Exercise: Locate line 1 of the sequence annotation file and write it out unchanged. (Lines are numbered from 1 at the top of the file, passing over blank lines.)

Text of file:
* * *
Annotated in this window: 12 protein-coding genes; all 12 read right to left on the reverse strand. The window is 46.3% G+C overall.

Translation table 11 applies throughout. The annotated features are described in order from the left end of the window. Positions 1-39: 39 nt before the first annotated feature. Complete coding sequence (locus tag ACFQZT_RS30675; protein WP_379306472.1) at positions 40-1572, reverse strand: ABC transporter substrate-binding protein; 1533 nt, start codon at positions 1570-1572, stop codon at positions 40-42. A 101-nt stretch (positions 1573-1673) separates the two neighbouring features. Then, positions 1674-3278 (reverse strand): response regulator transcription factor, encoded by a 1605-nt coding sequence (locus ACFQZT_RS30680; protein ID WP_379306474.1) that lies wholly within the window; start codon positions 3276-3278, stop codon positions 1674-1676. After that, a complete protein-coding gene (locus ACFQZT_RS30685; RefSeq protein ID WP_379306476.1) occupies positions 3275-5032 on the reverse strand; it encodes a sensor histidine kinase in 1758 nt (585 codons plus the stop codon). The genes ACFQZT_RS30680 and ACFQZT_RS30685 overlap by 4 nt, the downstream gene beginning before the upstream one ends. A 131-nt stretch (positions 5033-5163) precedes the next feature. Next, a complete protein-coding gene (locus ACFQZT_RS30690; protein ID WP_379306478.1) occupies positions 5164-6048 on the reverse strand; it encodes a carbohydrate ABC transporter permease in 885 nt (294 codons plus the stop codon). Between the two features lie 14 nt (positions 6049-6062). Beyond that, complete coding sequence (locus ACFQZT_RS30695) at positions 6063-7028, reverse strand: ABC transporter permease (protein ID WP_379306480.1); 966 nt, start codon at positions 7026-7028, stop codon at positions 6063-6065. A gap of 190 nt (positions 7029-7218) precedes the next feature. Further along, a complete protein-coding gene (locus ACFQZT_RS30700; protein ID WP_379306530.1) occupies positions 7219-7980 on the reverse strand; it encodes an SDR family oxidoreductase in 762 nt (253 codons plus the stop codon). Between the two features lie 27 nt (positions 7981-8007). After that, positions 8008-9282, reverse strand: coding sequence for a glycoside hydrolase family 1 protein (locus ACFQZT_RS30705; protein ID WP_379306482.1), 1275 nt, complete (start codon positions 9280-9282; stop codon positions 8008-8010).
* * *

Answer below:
Annotated in this window: 12 protein-coding genes; all 12 read right to left on the reverse strand. The window is 46.3% G+C overall.